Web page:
Telephone-supported acceptance and commitment bibliotherapy for people with multiple sclerosis and psychological distress: A pilot randomised controlled trial

Barnaby J. Proctor, Nima G. Moghaddam, Nikos Evangelou, & Roshandas Nair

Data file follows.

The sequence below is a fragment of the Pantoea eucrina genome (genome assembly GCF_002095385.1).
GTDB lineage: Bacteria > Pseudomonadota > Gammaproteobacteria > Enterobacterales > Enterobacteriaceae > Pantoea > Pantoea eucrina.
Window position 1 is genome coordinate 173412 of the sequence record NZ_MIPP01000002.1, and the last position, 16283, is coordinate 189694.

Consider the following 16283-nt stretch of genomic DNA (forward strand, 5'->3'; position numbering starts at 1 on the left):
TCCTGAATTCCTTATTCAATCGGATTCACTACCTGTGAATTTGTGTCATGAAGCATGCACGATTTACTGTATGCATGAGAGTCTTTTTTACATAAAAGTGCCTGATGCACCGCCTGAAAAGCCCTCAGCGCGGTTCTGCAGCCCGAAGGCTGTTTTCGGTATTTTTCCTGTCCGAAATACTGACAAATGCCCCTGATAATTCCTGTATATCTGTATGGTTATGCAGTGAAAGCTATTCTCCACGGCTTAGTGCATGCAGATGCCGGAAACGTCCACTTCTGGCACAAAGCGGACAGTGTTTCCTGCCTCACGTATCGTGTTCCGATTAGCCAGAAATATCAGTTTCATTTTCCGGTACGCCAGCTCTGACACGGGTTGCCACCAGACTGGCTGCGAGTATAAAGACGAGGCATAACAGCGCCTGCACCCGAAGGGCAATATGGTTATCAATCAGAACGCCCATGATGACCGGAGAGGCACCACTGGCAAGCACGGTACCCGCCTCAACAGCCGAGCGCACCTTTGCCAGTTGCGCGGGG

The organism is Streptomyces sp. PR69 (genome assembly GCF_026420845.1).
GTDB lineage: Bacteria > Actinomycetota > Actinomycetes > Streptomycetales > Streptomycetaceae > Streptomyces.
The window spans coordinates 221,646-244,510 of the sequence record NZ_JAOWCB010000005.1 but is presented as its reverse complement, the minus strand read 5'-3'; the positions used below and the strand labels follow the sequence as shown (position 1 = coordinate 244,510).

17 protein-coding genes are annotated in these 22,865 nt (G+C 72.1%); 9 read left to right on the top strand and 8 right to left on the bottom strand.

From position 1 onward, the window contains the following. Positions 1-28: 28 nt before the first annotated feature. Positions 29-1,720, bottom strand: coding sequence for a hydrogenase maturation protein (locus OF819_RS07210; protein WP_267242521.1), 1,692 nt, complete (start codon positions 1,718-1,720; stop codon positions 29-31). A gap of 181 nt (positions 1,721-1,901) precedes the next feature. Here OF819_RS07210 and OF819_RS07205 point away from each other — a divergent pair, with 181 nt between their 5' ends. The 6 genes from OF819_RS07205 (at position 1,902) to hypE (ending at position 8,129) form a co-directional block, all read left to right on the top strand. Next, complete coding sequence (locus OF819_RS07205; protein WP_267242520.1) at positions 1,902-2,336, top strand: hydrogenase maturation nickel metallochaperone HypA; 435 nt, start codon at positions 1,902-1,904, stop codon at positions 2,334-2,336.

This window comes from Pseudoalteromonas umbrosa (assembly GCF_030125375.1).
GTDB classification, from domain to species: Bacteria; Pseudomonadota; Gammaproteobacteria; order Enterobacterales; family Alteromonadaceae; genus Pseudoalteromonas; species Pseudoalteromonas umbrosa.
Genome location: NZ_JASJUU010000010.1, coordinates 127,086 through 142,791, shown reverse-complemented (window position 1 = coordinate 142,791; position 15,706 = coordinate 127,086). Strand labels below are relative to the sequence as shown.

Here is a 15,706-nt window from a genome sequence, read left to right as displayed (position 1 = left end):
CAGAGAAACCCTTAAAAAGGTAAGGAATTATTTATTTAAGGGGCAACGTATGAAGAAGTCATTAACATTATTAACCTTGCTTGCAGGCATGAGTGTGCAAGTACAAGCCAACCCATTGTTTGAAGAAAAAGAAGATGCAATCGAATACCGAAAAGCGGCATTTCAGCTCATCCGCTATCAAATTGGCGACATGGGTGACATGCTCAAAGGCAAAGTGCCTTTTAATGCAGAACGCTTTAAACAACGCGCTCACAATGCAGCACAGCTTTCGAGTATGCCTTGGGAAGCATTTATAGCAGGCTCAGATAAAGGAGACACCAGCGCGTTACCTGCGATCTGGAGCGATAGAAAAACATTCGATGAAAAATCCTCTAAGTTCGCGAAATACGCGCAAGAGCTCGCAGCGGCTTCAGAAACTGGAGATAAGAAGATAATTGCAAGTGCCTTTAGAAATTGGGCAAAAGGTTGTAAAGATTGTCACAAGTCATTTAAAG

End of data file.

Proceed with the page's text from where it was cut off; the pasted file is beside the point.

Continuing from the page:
A few randomised controlled trials (RCTs) show that Acceptance and Commitment Therapy (ACT) is beneficial for people with Multiple Sclerosis (MS), but the effectiveness of telephone-supported self-help ACT for people with MS with low mood has not been evaluated. We assessed the feasibility of conducting an RCT of an intervention (8 weekly telephone-calls plus a self-help ACT book) compared to treatment-as-usual. Participants’ mood, quality of life, and impact of MS were assessed at baseline and 12 weeks post-randomisation. Some were interviewed to assess feasibility and acceptability. Twenty-seven participants were randomised. Most participants found the trial procedures acceptable. We found a large and significant effect at follow-up, favouring the intervention in reducing anxiety (d = 0.84, 95% CI = 0.02–1.66). However, the high attrition rate (33% overall) meant that the trial in its current format was not feasible. The intervention needs to be revised following user-testing and feedback before it can be put to a full trial.

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